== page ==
He believes the most significant issue schools face is government underfunding of vital services like social care, and children’s mental health support for children with special educational needs and disabilities.

“We need to see far more government investment in essential support services so that children get early help before problems spiral and become harder to solve.”

This includes access to mental health and other general health services and support.

The Big Ambition, a national survey which engaged nearly 367,000 children and young people found that 68% of children with SEND (and adults responding on their behalf), agreed with the statement that they can access good healthcare, compared to 84% for children without SEND.

According to the survey, by the Children’s Commissioners office, just one in five children in England believe their views are important to the adults who run the country, while only 10% of teenagers believe they have the power to influence the issues they care about.

The findings show this generation of children are engaged with the world around them, yet ultimately feel disempowered because their experiences are rarely reflected in policy making.

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Research shows strong links between exclusion and truancy and poor mental health, which perpetuates a vicious cycle.

To tackle this, school-based Social and Emotional Learning (SEL) programmes, as well as sports-based programmes, could have a key role to play. These have shown to be successful in reducing both behavioural and emotional problems.

London’s Violence Reduction Unit is spending £4 million on a new programme that will better identify children with special educational needs and give them earlier support with communication skills.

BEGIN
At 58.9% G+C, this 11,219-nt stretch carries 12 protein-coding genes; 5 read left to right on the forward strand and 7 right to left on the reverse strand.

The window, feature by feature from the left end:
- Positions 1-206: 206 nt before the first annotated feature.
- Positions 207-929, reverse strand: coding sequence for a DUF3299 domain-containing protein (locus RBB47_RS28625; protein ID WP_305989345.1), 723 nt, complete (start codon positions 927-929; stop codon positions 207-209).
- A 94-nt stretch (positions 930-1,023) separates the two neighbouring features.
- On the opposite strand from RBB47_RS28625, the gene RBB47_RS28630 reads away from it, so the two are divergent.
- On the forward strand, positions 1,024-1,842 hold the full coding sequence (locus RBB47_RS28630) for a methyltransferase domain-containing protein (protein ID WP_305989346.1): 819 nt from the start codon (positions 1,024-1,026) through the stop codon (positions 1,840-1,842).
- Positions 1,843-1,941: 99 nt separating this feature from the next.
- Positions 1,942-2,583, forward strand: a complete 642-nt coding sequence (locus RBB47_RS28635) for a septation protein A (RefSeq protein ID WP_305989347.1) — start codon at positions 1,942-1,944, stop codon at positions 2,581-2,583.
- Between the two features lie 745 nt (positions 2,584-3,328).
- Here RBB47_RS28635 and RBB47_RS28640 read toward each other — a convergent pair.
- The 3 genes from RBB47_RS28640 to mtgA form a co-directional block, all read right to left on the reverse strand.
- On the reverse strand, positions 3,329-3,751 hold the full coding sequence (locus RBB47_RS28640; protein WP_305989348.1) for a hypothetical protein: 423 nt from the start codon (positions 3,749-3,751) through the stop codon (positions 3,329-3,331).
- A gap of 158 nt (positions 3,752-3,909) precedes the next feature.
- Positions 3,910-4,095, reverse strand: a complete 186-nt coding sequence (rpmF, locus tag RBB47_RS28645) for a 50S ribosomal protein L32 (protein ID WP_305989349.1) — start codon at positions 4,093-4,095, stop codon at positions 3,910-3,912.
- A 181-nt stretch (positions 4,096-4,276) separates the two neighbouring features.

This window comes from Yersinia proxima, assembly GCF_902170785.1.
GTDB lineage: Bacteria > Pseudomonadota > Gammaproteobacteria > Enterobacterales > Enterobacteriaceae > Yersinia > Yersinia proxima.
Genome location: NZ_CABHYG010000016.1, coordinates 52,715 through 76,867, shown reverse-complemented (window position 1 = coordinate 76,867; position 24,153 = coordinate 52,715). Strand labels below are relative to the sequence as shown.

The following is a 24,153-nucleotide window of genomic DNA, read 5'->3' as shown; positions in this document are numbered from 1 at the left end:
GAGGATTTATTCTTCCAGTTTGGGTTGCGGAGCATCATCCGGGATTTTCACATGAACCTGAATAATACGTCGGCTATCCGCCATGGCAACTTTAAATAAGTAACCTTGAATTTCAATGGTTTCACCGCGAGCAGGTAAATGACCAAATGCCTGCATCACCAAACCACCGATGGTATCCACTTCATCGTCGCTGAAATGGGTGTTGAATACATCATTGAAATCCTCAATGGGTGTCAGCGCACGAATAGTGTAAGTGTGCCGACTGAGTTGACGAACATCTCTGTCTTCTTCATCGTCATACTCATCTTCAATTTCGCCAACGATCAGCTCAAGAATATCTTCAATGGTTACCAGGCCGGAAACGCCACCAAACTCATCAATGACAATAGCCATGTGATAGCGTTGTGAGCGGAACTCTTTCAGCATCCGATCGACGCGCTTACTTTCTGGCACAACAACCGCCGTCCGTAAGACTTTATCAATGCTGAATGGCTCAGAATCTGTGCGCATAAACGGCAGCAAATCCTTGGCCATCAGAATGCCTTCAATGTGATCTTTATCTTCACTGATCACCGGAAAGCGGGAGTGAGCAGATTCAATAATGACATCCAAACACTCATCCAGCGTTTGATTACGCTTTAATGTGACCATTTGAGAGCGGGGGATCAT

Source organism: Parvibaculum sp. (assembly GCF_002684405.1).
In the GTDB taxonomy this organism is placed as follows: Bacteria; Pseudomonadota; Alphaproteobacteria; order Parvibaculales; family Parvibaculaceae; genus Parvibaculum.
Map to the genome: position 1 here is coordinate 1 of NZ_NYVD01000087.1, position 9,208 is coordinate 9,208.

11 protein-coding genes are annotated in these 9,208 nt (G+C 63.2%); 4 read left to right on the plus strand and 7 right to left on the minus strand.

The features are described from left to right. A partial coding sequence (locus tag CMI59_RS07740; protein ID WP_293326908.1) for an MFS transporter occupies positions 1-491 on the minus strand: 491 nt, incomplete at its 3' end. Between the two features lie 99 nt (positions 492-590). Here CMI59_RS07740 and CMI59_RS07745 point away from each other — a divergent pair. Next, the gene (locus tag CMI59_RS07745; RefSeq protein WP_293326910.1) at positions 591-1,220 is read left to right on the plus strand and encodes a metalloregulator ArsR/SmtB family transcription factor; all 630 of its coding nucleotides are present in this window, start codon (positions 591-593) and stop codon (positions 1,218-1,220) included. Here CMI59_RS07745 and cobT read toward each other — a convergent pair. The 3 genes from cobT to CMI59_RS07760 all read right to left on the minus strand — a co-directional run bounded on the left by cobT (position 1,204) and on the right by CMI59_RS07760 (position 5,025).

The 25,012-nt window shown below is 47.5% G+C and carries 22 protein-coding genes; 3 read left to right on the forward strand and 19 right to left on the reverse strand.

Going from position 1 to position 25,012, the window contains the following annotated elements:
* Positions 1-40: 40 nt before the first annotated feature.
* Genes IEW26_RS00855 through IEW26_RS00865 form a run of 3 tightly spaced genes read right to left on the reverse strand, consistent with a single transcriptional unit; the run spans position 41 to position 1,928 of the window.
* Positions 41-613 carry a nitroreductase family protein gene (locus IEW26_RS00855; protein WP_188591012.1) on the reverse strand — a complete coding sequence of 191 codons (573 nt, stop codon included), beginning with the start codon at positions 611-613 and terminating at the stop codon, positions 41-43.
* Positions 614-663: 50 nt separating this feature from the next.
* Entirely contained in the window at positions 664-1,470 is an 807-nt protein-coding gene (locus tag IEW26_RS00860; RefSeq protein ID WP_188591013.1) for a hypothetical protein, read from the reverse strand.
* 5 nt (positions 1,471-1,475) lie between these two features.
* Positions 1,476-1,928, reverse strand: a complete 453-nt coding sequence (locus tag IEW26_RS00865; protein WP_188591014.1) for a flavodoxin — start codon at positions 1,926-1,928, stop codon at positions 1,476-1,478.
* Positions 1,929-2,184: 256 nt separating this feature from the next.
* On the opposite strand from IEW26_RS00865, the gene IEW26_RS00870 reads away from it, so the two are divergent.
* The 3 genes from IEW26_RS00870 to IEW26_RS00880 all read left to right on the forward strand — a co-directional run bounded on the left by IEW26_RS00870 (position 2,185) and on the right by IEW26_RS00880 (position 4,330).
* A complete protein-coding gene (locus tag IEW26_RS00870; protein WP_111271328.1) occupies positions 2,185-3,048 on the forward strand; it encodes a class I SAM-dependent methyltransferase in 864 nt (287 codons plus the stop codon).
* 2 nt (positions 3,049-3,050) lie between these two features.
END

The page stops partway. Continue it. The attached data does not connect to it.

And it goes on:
Funding for the scheme is being rolled out across seven London boroughs.

New Violence Reduction Unit programme aims to prevent school exclusions

Benefits of Social and Emotional Learning (SEL) programmes include:

  • Skill development: SEL programs focus on teaching students a range of social and emotional skills, such as self-awareness, self-management, social awareness, relationship skills, and responsible decision-making.
  • Emotional regulation: By teaching students how to recognize and manage their emotions effectively, SEL programs can help reduce emotional problems such as anxiety, depression, and stress.
  • Positive behaviour: SEL programs promote positive behaviors such as empathy, cooperation, and conflict resolution, which can lead to a decrease in behavioral problems like aggression, bullying, and defiance.
  • Improved relationships: Developing social skills and empathy can enhance students’ relationships with peers and teachers, creating a more supportive and inclusive school environment

The benefits of sports-based programmes:

  • Physical activity: Regular participation in sports and physical activity has been linked to improved mental health and well-being, including reduced symptoms of anxiety and depression.
  • Teamwork and leadership: Sports programs often emphasize teamwork, cooperation, and leadership skills, which can contribute to positive social development and reduce behavioral problems.
  • Stress reduction: Physical activity can help reduce stress and promote relaxation, leading to better emotional regulation and fewer emotional problems.
  • Sense of belonging: Involvement in sports teams can provide students with a sense of belonging and connectedness to their peers and school community, which can buffer against emotional difficulties.